I have Young Onset Parkinson’s Disease and today is what I would class as an ‘off’day. ‘Off’ is a term we, with Parkinson’s, use to refer to when our medications seem to have little effect or benefit. Symptoms seem to ‘flare up’, but actually the ‘off’ time is active.
It’s just gone 4pm and only half an hour ago, I dragged myself out of the shower I am dressed but need to iron my shirt. I am slow. It’s taken me almost forty minutes to dress and I am sat at this computer, writing this post because I am psyching myself up to iron my shirt. I have felt intense pain today and my movements are just slow and occasionally they are what I call ‘clunky.’ This is where smooth movement of my limbs is replaced by what feels like a jerky, cumbersome form of movement that feels as though it takes great effort. As a result, I feel exhausted and the idea of standing to iron my shirt is just daunting and almost overwhelming.
This will pass.
My next dose of medication was due at 4pm; fifteen minutes ago. I am wondering whether to make the journey downstairs to take my meds and then return to iron my shirt or whether to iron my shirt and then go downstairs and about the rest of my day, taking my meds once I get there. I’ll go with the latter, for there’s an incentive to get my shirt ironed so I can go and take my meds.
Before my shower, I sat for around an hour in a chair on our landing, upstairs in our cottage. I enjoy looking out at the view across our back garden and into the land beyond; with the beautiful oak trees and the Suffolk landscape so beautiful to regard.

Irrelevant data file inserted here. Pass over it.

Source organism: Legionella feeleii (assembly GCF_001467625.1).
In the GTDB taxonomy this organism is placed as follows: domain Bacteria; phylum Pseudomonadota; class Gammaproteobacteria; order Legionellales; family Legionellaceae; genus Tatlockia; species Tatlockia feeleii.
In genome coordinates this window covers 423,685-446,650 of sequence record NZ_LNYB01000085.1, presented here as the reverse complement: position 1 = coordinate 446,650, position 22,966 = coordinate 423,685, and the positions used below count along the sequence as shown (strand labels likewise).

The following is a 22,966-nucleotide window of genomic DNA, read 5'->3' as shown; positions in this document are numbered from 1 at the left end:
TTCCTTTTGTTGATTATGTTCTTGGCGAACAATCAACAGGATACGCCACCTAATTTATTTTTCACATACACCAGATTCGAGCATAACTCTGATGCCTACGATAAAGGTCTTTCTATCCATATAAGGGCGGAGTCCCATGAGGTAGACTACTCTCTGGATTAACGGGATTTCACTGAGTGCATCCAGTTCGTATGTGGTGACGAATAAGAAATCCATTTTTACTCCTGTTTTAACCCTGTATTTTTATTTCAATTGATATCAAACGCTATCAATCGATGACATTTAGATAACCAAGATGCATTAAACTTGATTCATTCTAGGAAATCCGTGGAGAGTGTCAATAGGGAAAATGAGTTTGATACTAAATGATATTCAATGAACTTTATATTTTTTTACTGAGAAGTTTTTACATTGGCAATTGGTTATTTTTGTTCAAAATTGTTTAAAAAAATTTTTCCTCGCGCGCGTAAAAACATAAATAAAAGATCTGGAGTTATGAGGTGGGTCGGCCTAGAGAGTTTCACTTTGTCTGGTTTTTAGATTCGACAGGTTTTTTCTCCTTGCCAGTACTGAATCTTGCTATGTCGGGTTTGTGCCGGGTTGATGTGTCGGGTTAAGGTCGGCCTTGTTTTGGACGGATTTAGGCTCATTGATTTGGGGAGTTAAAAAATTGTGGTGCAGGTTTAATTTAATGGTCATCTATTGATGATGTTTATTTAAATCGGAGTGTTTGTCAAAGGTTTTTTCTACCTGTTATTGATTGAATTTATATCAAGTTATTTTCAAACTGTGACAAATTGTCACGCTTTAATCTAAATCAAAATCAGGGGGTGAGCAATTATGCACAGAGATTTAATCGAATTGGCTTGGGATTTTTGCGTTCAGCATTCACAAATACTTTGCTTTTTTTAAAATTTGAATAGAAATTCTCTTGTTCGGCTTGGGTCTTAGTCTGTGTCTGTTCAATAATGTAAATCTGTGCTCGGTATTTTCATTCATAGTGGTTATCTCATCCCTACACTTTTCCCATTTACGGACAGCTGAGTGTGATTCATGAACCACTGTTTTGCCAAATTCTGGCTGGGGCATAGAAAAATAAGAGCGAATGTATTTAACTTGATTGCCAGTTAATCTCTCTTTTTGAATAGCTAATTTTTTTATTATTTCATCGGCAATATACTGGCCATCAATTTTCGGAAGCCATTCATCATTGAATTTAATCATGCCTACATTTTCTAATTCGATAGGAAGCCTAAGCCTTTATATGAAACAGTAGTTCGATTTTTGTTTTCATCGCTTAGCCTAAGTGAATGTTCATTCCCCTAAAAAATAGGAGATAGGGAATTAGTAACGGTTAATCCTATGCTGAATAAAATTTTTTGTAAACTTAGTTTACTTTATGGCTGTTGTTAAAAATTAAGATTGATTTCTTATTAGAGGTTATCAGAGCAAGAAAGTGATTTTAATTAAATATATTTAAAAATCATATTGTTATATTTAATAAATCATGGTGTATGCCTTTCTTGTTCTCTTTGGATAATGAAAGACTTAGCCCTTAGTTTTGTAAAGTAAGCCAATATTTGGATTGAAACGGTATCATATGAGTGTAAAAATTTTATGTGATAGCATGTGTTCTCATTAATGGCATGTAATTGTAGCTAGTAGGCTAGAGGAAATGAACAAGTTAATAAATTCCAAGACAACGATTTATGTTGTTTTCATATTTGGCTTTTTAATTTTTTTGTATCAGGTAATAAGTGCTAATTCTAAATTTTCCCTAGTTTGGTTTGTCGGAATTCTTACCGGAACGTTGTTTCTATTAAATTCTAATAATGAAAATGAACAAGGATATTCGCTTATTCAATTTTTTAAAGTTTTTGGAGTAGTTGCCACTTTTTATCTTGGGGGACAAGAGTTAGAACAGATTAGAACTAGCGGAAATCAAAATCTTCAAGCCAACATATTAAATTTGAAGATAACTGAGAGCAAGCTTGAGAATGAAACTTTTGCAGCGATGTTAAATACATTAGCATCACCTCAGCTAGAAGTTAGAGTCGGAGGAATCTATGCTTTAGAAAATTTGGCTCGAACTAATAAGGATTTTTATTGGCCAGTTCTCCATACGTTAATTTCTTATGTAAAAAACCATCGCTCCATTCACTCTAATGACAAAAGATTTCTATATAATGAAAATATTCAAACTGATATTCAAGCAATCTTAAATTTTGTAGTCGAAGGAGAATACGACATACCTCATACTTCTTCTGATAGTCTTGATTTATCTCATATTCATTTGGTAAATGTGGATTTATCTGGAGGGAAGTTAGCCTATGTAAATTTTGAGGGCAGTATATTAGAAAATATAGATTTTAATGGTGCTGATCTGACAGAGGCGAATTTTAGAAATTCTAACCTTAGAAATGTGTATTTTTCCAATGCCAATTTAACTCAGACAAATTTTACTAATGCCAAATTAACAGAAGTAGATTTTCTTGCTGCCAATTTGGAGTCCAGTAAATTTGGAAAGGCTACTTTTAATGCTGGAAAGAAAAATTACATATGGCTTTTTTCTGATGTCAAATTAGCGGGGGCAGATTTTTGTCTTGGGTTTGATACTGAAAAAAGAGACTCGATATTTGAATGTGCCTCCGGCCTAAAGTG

That was the scene of a mighty battle; my chair, not the landscape! The time it took me to psych myself up to move and to cope with the pain and the movement difficulty was considerable. I got there; I had my shower and I have dressed.
What is the purpose of this post, I hear you ask? Simply, it is to give insight into an ‘off’ episode and to describe something of the difficulty in achieving simple tasks.
I am now going to iron my shirt and find my way downstairs, where I can then take my almost half an hour late dose of meds. After that, well, I’m hoping the ‘off’ changes to ‘on’ and that I return to my better and more usual state of being.
If you identify with this post, please feel free to comment below and share your thought
An hour later:
My shirt is ironed. I am fully dressed. I recorded a song at Smule.com I need the voice therapy even more today.
I was surprised at how difficult it was to move my face. I actually could only just move my mouth. Singing was challenging, as a result. Aptly, I chose to sing ‘What a Difference a Day Makes.’, famously a Dinah Washington classic. Yesterday my symptoms were far better. Today, not so.
Here’s my music video, at the following link, prior to another singer joining in. I hope you like it. You’ll see my facial difficulty.